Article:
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A Rare pleasure: a history of J&B Scotch whisky

J&B Rare is one of the highest-selling Scotch whiskies in the world. Its key markets are in Southern Europe, South Africa and the United States.

J&B Rare is introduced to the United States
Long-established London wine merchants Justerini & Brooks introduced J&B Rare, a blended Scotch whisky, from 1936.

An export-only brand, J&B Rare was designed to appeal to the American taste for rye whiskey, with a straw-gold body, and a light, smooth, delicate character.

J&B Scotch whisky

Charles Guttman (1893 – 1969) of the Paddington Corporation was appointed as the United States distributor, and he initially established the brand in the New York City area.

Justerini & Brooks merged with Twiss, Brownings & Hallowes to form United Wine Traders in 1952.

Abe Rosenberg (1908 – 1985) became a partner in the Paddington Corporation from the mid-1950s, and he began to expand J&B Rare distribution outside of its New York City heartland into the wider United States. 70,000 cases of J&B Rare were sold in 1954.

J&B Rare would compete fiercely with Cutty Sark, another Scotch whisky tailored for the American market which had been introduced by Berry Brothers, wine merchants of London, in 1923.

Justerini & Brooks refused to bolster sales by price cutting, and J&B Rare was the most expensive non-aged Scotch whisky on the market.

Sales grew quickly as J&B Rare benefited from a shift in American tastes away from heavier Scotch whiskies such as Black & White and Ballantine’s, towards lighter ones. 700,000 cases of J&B Rare were sold in the United States in 1961, and it was the leading Scotch whisky in the New York City area.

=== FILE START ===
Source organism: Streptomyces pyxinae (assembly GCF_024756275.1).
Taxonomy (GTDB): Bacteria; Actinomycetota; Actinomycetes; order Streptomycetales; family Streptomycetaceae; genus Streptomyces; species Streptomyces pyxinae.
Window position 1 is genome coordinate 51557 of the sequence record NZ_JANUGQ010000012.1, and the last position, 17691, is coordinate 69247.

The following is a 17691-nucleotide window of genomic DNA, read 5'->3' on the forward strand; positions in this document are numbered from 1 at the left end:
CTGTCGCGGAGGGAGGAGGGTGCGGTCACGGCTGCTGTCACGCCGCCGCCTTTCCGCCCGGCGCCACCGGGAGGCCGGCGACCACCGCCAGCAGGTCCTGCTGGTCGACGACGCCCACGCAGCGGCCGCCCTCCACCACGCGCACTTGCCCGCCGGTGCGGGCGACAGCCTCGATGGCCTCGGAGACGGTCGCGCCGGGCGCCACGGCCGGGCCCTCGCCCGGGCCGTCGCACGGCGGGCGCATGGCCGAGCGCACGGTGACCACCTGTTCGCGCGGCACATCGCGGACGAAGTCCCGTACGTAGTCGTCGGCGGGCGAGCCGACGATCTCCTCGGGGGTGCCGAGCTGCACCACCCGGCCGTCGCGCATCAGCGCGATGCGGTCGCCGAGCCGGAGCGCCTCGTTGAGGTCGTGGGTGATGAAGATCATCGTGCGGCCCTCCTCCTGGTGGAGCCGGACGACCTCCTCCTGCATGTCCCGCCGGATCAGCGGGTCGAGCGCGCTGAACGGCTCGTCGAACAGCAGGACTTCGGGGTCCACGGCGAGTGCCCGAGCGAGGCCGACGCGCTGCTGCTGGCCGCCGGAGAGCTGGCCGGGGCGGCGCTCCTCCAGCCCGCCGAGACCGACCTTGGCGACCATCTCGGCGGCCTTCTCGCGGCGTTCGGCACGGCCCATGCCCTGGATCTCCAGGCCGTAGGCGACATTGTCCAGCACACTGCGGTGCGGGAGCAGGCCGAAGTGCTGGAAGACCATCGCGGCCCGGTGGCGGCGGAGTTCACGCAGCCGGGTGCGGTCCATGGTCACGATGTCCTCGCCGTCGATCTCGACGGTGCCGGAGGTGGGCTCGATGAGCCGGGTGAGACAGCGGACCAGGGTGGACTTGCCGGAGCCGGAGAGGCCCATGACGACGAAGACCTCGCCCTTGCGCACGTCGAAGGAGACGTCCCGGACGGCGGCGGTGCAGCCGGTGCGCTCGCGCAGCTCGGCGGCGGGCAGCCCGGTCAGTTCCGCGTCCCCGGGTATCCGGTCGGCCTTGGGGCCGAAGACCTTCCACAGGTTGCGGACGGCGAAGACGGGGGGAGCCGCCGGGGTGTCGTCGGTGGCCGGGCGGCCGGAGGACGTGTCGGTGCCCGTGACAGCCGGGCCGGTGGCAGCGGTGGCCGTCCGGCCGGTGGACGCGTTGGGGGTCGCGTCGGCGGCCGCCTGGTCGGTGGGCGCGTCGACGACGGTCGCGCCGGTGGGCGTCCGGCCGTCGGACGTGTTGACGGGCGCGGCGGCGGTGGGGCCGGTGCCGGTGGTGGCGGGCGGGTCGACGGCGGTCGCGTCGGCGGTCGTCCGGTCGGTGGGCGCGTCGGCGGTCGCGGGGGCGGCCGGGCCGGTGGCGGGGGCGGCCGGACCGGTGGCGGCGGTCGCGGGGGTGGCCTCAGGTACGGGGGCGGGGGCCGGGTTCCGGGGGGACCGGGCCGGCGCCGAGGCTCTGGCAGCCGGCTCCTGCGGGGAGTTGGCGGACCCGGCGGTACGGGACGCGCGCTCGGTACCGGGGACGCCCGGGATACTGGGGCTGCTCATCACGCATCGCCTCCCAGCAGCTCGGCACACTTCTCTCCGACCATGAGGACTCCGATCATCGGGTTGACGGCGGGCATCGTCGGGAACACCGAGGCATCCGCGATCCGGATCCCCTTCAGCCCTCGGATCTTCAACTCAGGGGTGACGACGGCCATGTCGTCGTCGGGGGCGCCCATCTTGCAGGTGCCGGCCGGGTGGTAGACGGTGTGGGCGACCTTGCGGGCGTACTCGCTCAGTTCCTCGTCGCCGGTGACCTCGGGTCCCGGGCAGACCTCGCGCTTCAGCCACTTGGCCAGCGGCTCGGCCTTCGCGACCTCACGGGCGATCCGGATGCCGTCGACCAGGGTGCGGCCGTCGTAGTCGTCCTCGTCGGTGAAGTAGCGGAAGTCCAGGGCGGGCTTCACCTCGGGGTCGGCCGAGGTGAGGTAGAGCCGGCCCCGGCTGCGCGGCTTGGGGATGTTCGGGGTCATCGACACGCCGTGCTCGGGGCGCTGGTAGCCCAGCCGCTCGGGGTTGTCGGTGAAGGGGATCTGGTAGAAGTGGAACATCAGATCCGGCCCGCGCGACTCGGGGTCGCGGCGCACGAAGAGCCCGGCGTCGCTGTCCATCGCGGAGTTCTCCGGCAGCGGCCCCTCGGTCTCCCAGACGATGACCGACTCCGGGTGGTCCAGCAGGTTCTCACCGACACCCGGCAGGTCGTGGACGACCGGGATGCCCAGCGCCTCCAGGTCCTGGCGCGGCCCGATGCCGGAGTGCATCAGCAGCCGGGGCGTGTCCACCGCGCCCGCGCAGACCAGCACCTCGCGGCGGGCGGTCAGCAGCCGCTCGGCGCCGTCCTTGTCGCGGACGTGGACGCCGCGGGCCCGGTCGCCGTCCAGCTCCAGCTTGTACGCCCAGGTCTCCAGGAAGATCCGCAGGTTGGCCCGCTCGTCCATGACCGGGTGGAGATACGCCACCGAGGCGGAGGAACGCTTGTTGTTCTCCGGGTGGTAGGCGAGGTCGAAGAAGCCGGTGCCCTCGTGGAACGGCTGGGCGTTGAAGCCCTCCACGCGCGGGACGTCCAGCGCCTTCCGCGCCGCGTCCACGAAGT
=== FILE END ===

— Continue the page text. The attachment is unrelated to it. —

International Vintners & Distillers
United Wine Traders merged with Gilbeys to become International Vintners & Distillers (IDV) from 1962. Gilbeys’ strong international distribution network helped to establish J&B Rare in Australia, New Zealand, Canada, South Africa and Ireland.

Blended and bottled at Strathleven, near Glasgow, J&B Rare commanded a slightly higher than average price.

J&B became the highest-selling Scotch whisky in the United States, with one million cases exported in 1962. The New York City area remained the heartland of the product.

Two million cases of J&B Rare were exported to America in 1967. J&B Rare was exported to 84 countries.

2.7 million cases of J&B Rare were sold in 1971, accounting for a substantial 55 percent of IDV profits.

J&B Rare was the seventh highest-selling spirit in the United States by 1974, and the bestselling Scotch. Rising sales of J&B Rare helped to render Grand Metropolitan the second largest distiller of branded Scotch whisky in the world by 1977. J&B Rare held ten percent of the global Scotch whisky market. Justerini & Brooks were awarded with a Queen’s Award for Export Achievement in 1978.

J&B Rare contained up to 50 percent malt whisky in 1983, a similar proportion to Johnnie Walker Black Label.

J&B Rare was the second highest-selling Scotch whisky in the world by 1988.

J&B Rare was the highest-selling Scotch whisky in Spain by 1990.

The heart malts in the blend are Knockando, Auchroisk, Strathmill and Glen Spey.